If you’ve been reading this blog even a little bit, you’ll have realized by now that I love to
hoard collect vintage kitchen stuff. It’s what I sell the most in the Vintage Eve’s shop and also what I write about the most. This week changes nothing! Look at this gorgeous Androck sifter with nifty atomic fifties graphics!
It has 3 sifting screens and single-hand action! How cool is that?! Seriously, I love this stuff. I’ve seen Androck pieces since I started collecting but when I went looking for information on the company, there was not a ton to find.
I dug deep starting with Trademarkia.com which I’ve had to do before with the Lincoln BeautyWare I wrote about a few weeks ago. Sometimes, no matter how many items a company produces, there’s just not a lot of information out there about them.
What I did find out was that Androck is a trademark of The Washburn Company. This led me to a book called “Spiffy Kitchen Collectibles” by Brian Alexander. According to Alexander, Charles Washburn started his company in 1880 and it was incorporated in 1882 as the Wire Goods Company.
Then in 1911 a division of the Wire Goods Company, based in Chicago, and the Andrews Wire and Iron Works of Rockford, Il., merged in 1917. That still wasn’t the end of it, though. Finally in 1922, all those companies and one other manufacturer merged to finally become The Washburn Company.
They were located in Rockford, Il. and Worcester, Ma. Androck was a successful line into the 1940’s with their colorful red, yellow and green Catalin plastic handles. Production halted for a bit during WWII while the Washburn Co. produced items for the war effort.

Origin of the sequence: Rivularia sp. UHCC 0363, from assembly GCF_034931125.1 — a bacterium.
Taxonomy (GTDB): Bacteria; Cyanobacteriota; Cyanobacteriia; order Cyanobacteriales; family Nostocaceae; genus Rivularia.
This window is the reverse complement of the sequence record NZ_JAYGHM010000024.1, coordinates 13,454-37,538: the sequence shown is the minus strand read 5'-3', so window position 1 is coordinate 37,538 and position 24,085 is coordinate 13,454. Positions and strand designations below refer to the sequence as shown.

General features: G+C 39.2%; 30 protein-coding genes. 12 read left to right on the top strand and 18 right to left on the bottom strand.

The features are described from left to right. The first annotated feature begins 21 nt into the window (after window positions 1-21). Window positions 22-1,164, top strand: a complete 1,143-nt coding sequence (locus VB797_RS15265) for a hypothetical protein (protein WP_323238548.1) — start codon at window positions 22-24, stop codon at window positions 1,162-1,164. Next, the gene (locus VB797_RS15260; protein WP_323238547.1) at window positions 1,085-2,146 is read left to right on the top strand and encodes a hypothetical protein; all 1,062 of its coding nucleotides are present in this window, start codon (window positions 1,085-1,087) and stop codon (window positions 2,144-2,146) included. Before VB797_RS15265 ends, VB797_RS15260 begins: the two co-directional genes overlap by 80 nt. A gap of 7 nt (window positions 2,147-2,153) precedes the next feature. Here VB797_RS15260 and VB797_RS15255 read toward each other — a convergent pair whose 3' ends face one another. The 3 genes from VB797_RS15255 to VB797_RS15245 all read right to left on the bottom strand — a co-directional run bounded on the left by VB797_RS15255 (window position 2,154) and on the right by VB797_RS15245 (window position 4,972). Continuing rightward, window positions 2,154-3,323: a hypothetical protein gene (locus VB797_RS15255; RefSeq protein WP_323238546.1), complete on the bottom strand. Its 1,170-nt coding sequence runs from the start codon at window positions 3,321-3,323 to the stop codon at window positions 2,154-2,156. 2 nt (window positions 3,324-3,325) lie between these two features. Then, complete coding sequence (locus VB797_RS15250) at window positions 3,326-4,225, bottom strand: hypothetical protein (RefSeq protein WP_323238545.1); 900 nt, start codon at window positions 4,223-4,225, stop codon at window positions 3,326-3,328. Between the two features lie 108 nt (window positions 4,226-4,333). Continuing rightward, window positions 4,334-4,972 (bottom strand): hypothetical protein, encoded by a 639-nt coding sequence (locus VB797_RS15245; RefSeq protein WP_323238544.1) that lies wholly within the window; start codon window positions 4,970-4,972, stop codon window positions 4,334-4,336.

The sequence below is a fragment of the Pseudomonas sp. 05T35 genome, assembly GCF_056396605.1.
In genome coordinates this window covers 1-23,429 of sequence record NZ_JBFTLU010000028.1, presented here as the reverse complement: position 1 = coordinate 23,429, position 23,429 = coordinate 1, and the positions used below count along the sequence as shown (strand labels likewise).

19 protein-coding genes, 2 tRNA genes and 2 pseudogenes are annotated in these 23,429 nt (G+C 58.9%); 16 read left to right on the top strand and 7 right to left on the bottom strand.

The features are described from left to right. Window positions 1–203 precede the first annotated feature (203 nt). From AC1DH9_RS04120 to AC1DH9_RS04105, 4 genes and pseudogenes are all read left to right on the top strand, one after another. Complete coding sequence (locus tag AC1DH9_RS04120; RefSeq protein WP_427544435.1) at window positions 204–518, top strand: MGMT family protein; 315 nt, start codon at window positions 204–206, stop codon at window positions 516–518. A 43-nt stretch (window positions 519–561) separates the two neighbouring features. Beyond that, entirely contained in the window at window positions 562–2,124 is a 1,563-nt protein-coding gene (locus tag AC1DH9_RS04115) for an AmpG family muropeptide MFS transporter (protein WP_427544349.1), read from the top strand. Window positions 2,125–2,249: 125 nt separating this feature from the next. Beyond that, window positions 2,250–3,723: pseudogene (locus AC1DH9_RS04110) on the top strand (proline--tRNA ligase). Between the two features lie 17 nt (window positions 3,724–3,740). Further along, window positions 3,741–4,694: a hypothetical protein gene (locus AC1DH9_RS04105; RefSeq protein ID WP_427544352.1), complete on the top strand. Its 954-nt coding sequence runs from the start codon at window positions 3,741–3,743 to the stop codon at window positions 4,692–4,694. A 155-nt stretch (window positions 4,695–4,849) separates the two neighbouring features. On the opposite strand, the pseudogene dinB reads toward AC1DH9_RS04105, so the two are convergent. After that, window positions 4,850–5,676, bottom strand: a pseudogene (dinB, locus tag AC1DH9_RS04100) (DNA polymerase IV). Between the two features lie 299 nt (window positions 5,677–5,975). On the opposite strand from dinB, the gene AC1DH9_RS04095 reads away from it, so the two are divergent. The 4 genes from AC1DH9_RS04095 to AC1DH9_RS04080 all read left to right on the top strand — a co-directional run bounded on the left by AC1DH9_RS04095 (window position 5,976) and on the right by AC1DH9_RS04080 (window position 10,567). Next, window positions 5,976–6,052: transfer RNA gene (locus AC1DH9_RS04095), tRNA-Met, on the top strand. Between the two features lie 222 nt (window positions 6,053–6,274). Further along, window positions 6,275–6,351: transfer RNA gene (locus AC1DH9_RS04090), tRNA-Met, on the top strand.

Now, my sifter and other Androck sifters got better and better when production resumed, until they came out with their best one (ahem, mine included) that had 3 screens and one-handed sifting action. They actually made a number of other items. Alexander says that the company made all kinds of kitchen gadgets; nut choppers, onion choppers and more.
According to Alexander, “in 1967 Roblin Steel Corp. of Buffalo, NY, acquired the Washburn Co.” All the production was consolidated into the Worcester, Massachusetts plant in 1973. But in 1975, that plant was closed. The machines and tools were sold to other companies so the Androck name showed up on products after 1975, but the true Androck production ceased in 1975.
Androck is a great collectible. Their items from the 30’s through the 50’s are some of the most collected items, including their great sifters!
That’s about all I could find about this great company. They were another one of those companies that created items that our parents or grandparents used to create the meals we remember eating around the kitchen table. Have a great week!
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